Another initiative is servicer advancing where, for each interest payment date, the servicer advances to the securitization special purpose vehicle (SPV) the shortfall between the full amount of money due from the borrowers and what is collected. The servicer must determine whether the money is recoverable before it advances the funds to the SPV.

Typically, the servicer is able to borrow the money from the arranging bank to fund the advances and makes a turn on what is charged by the bank versus what it is paid by the SPV. This structure is beneficial to senior investors as it pushes losses further down the credit spectrum. Although the market is dislocated, where even senior funding is proving difficult, such structures could aid in the execution of deals.

Warman believes that servicer advancing is likely to become more popular in the U.K. as more servicers look to leverage their experience and infrastructure and increase remuneration from the performance of the portfolios. "One thing that emerges from recent developments is that the role of the servicer, having already been important, is increasingly critical," he said.

It's likely that lenders will begin to see the numerous benefits of outsourcing administration, given the current market conditions. "An outsourced model enables the lender to remove large overheads from its business that cannot be supported by lower origination volumes," said Warman. "We can provide a variable cost base that enables the lender to quickly scale up its origination levels when the market returns."

The main concern is that because these are traditional back-office operations, the necessary skills and resources aren't in place to meet these bigger responsibilities brought on by current choppy market conditions." There are more issues that you have to consider - for instance, who is servicing the loan?" explained Jenna Collins, an asset manager at Cairn Capital. "Is it a small company? Can they sustain employment and the stress that they will be put under given the current market conditions? You need to make sure that your servicer is a viable business, and at the moment there are not many people who are good at that."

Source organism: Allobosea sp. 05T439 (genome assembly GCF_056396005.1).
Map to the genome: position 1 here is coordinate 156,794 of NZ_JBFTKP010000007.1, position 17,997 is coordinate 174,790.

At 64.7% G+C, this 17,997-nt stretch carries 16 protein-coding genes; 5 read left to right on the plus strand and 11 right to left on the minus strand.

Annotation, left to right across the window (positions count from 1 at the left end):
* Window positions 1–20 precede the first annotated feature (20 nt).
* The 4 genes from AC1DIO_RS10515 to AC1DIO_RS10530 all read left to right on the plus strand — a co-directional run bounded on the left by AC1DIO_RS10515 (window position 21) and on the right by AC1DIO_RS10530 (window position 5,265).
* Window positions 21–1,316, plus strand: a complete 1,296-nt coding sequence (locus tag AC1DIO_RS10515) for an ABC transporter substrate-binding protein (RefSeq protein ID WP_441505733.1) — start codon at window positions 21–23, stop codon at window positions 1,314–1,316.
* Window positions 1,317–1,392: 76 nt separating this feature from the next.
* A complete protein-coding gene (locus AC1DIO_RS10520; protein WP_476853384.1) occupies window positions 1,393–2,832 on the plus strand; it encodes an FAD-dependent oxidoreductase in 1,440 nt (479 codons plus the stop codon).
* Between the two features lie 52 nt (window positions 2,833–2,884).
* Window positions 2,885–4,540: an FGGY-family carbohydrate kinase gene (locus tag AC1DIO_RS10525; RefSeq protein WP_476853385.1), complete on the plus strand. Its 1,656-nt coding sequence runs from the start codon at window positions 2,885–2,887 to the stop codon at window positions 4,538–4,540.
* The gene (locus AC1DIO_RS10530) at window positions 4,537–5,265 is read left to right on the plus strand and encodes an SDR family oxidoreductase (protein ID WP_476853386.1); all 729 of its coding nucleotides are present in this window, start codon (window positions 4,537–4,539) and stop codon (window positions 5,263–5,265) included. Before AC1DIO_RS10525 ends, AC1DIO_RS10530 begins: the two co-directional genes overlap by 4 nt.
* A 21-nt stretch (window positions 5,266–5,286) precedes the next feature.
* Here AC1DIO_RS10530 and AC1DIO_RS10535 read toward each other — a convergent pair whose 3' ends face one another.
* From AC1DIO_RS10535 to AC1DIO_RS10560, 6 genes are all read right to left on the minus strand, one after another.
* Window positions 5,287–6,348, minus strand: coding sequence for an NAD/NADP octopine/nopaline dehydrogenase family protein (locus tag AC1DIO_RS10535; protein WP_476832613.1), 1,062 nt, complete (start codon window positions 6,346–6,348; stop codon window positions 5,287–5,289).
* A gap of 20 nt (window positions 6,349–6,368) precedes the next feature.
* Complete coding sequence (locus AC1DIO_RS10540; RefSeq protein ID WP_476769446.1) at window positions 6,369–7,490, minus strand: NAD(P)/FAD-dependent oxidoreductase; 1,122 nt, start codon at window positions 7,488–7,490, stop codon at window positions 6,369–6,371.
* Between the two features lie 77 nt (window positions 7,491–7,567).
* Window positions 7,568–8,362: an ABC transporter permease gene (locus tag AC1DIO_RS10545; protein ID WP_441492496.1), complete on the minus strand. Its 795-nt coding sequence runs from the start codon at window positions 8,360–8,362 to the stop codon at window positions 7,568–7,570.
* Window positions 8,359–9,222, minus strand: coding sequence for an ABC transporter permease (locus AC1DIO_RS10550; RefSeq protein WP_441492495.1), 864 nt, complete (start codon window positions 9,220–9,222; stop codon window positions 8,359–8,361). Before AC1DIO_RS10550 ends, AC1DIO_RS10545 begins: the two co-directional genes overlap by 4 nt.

Culhane said that the U.S. has a very transferable, commoditized model, which is not the case in the U.K. and Europe. It takes enormous effort to transfer or trade servicing rights because it's not simple to get around the legal and technical issues. Culhane believes that special servicing will take on a more important role, because it's easier to take on a special servicing component from other people.

However, he also said that the Financial Services Authority requires servicers collecting on a book to have the appropriate license if they also hold the legal title of the loan, which will be a structural impediment and may limit entrants into the special servicer market.

"There is lots of overhang loan supply sitting on balance sheets, and for the market to reignite you'll have to clean up this backlog," Culhane said. "We have interesting ideas on how to do it. We are prepared to assume big chunks of risk as long as we can assume the servicing capabilities. We are ready to invest and hope to purchase pools from sellers over the next few weeks."

(c) 2008 Asset Securitization Report and SourceMedia, Inc. All Rights Reserved.